Thursday, September 20, 2012

Businessman Romney vs. Presidential Candidate Romney

Ignore for a moment Mitt Romney’s stated Conservative values, attitudes, and policies, whether he believes them or not (who knows?).  Even ignore the fact that he’s a very rich man with a fuzzy, flawed view of the different kinds of people and struggles within the 47% he contemptuously lumped together, as well as everyone else who’s not rich.  The thing to keep in mind is that Mitt Romney is a senior corporate executive, not just in his past experience, but in his business view of political leadership.  There seems to be considerable sentiment that America needs a businessman at the helm, rather than a politician.  But Romney is proving them wrong.

Many Americans have come to dislike, mistrust and ignore politicians, dismissing them all as corrupt, self-serving and/or ideologues.  Of course there is more than a nugget of truth here.  But corrupt, crazy, blatant hatred and disrespect, and a lack of bipartisan camaraderie weren’t always the norm.  So, I still believe that many politicians become so because they genuinely want to serve the public good.

Unfortunately, I don’t think serving the public good is Gov. Romney’s motivation.  He doesn’t think like a sincere public servant, he thinks like a dedicated businessman.  For example, he doesn’t take the long view; businesspeople think in terms of business quarters and how they’ve performed.  He also doesn’t connect the dots among the many issues a nation faces and over which a president must preside simultaneously.  Very few of society’s problems exist in a vacuumwhereas in business, a malfunctioning situation may be isolated in one or more specific areas, or cohort, as Romney said the other day.  In life, a cohort is a friend.  In business, a cohort is a team, department, or division. 

As in business, Romney’s focus is on money – overhead and profit, in business; in political terms, the economy, deficit and debt.  He objects to spending in general and taxing the rich in particular.  But he does not see the connections between many social issues and why spending and taxing are needed, e.g., the connections between unemployment and outsourcing, downsizing, public service and private sector employment, primary/higher education and adult training, poverty, health care, child care, et al, the sum of which will shape our future.

Mitt Romney has taken on the role of politician in his years-long effort to become President of the United States.  But he doesn’t understand how to function in big time, hardball politics.  Like a good businessman, he understands the importance of delegating, so he has essentially delegated his campaign.  He’s laying low to avoid conflict and association with all his own untimely and revealing remarks , leaving his subordinates to fight the fight and take the heat.  In essence, Romney doesn’t understand that political leadership must quickly give way to national, governmental, personal leadership.  Politics and business are not the same thing, and confusing or interchanging them is bad business and dangerous politics.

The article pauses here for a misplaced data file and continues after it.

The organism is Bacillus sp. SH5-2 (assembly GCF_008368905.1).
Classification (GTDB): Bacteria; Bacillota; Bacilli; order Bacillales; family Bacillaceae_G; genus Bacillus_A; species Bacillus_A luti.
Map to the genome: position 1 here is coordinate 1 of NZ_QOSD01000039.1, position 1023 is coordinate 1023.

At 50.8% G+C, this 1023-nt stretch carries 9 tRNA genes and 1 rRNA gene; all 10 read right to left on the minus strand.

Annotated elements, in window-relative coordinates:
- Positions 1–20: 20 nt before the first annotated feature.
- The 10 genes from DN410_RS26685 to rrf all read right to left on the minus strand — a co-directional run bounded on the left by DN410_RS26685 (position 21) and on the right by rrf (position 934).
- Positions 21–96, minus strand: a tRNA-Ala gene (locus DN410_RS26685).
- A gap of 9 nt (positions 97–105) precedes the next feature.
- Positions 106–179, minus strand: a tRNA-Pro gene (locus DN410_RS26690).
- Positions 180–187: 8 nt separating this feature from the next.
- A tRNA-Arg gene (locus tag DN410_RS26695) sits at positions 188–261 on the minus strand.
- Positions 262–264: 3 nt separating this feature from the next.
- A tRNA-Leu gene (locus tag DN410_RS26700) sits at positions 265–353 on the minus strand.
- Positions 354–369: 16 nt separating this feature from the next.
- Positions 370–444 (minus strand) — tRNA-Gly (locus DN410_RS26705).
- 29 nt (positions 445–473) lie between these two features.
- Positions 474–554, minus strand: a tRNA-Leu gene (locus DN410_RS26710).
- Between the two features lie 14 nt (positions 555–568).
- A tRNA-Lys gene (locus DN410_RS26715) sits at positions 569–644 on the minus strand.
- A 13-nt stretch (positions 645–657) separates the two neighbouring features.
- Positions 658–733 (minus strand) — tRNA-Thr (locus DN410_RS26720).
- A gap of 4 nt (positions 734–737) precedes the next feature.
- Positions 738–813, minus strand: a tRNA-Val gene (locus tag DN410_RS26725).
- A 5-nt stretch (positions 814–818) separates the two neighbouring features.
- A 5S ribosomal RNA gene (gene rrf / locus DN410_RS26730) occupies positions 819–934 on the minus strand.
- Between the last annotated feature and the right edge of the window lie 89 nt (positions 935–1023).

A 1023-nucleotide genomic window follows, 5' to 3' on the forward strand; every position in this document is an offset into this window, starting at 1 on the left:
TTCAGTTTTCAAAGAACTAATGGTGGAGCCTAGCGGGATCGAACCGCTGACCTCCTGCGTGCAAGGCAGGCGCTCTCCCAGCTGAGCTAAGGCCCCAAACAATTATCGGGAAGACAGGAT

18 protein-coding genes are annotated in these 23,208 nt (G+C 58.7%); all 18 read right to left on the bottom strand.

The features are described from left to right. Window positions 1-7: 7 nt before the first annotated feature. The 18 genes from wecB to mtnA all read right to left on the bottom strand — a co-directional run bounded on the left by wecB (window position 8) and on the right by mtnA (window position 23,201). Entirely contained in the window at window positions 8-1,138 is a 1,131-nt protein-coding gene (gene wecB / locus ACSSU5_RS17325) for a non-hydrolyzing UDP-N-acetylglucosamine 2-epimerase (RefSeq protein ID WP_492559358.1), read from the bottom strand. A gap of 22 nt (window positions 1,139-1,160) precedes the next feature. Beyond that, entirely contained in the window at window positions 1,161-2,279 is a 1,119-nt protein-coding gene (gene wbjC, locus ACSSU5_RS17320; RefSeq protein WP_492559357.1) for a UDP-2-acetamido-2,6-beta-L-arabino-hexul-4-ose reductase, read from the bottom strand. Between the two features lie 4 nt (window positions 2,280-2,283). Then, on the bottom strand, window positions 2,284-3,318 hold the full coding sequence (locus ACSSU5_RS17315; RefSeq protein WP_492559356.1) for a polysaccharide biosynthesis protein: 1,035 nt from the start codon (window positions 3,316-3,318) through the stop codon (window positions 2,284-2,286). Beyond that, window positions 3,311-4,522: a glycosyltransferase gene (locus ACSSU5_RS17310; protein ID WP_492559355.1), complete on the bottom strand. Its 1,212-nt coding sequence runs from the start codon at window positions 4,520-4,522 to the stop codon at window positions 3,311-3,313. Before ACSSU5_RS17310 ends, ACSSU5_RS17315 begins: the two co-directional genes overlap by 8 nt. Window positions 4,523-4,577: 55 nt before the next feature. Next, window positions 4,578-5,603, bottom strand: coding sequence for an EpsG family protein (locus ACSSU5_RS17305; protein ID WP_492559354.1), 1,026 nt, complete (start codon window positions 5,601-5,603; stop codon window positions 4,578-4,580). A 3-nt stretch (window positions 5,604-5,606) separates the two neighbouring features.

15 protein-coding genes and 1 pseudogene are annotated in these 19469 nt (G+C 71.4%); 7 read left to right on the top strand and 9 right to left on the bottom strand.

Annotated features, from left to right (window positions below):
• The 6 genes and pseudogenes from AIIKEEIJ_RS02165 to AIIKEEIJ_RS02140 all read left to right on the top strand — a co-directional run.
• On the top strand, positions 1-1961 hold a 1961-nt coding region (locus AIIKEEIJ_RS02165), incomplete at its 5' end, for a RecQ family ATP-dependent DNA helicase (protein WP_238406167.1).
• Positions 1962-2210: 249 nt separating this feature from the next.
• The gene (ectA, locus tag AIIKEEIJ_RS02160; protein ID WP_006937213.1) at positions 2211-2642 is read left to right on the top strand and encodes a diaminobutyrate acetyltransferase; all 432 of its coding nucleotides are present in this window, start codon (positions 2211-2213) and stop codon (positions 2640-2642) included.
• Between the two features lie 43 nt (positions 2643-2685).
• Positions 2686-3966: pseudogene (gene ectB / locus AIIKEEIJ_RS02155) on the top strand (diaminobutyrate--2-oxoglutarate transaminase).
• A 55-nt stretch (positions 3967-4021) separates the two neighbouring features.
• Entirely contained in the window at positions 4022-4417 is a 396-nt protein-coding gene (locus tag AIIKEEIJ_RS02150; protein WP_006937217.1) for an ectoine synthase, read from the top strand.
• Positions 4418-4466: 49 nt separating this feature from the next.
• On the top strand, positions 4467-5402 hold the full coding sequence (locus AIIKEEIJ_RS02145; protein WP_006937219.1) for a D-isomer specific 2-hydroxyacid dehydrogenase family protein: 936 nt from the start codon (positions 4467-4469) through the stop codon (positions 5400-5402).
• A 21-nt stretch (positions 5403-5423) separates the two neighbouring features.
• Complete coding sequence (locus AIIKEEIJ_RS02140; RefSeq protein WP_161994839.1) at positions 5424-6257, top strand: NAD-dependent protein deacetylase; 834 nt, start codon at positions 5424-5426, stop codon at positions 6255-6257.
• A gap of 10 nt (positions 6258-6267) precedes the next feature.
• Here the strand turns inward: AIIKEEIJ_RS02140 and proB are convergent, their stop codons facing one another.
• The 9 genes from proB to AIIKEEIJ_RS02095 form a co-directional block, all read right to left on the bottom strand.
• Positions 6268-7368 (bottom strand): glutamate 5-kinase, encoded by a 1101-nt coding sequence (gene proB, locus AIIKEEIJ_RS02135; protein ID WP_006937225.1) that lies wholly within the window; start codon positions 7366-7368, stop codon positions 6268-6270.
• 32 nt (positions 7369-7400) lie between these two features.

It’s significant that Romney famously said corporations are people, and, that on a recent stump speech, he used the word “company” when he meant to say “country.”  When Romney says corporations are people, he’s not referring to a corporation’s human life/workforce.  He means a business entity, the legal paperwork that creates the foundation on which corporations function, is a person.  It’s a whole other kind of wacked “personhood.”

If Romney understood the rules and dynamics of social leadership as well as he understands the same things in business, he might be a force to be reckoned with (I still think he’d be a dufus, but let’s just say, for the sake of argument…).  The problem is Romney thinks being president is essentially being the CEO of the USA.

He wants to streamline and downsize and purge systems and personnel (citizens) that are not making the corporation…er, the country…profitable.  He’s more concerned with Return on Investment for his stockholders (the infamous one percent) than the contributions and needs of his stakeholders (workers and everyone else).  He wants to keep power and information close to the vest, and have his Cabinet function like a rubber-stamp board of directors – like any good CEO would.  This is a close race and Romney is a disaster waiting to happen.

I wish Romney would get out of politics and go back into business.  He might conceivably do some good.  With any luck, he’ll be available as of November 7th.

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